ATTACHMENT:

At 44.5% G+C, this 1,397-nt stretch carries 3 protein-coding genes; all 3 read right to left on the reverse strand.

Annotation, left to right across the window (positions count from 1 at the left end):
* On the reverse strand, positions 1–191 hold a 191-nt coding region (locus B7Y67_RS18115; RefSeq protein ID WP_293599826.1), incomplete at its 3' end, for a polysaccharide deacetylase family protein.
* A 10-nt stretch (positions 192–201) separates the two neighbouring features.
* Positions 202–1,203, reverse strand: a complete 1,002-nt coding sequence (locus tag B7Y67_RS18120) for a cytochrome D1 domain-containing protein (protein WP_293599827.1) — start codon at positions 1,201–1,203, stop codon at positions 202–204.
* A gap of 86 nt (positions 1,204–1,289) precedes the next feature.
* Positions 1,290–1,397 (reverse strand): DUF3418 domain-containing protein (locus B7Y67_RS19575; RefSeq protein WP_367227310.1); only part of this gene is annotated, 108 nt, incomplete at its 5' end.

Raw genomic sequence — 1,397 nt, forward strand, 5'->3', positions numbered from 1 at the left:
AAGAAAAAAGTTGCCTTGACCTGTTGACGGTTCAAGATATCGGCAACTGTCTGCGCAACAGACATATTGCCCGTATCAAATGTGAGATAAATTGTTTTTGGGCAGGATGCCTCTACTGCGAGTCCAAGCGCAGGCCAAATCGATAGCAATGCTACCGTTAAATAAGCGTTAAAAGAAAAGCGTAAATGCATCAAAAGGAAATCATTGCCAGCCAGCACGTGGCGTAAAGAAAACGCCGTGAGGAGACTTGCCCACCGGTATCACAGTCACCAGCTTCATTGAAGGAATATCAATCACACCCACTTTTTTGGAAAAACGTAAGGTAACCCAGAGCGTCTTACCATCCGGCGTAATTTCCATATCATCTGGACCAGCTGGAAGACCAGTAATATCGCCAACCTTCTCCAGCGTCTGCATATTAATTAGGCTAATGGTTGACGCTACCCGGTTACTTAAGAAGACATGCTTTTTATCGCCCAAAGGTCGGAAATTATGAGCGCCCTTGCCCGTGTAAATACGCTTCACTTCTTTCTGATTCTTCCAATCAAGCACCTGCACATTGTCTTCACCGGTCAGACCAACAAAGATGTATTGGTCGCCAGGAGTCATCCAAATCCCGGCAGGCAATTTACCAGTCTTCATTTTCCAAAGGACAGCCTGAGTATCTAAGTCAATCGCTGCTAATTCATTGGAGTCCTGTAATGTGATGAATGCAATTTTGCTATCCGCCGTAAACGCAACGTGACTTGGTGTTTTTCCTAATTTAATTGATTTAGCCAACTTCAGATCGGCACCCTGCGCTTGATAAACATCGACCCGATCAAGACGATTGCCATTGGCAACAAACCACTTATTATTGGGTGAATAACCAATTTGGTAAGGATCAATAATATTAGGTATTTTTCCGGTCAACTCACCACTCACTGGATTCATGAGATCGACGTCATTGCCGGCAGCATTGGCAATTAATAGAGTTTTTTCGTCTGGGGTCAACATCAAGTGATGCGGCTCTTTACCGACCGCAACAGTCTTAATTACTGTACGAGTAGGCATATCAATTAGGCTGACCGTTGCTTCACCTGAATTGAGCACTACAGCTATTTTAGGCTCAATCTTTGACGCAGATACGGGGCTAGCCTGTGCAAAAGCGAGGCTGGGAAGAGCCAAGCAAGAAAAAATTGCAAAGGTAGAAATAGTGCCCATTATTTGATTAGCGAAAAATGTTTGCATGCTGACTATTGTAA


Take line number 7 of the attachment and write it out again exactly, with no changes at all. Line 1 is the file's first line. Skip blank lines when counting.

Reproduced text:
* Positions 1,290–1,397 (reverse strand): DUF3418 domain-containing protein (locus B7Y67_RS19575; RefSeq protein WP_367227310.1); only part of this gene is annotated, 108 nt, incomplete at its 5' end.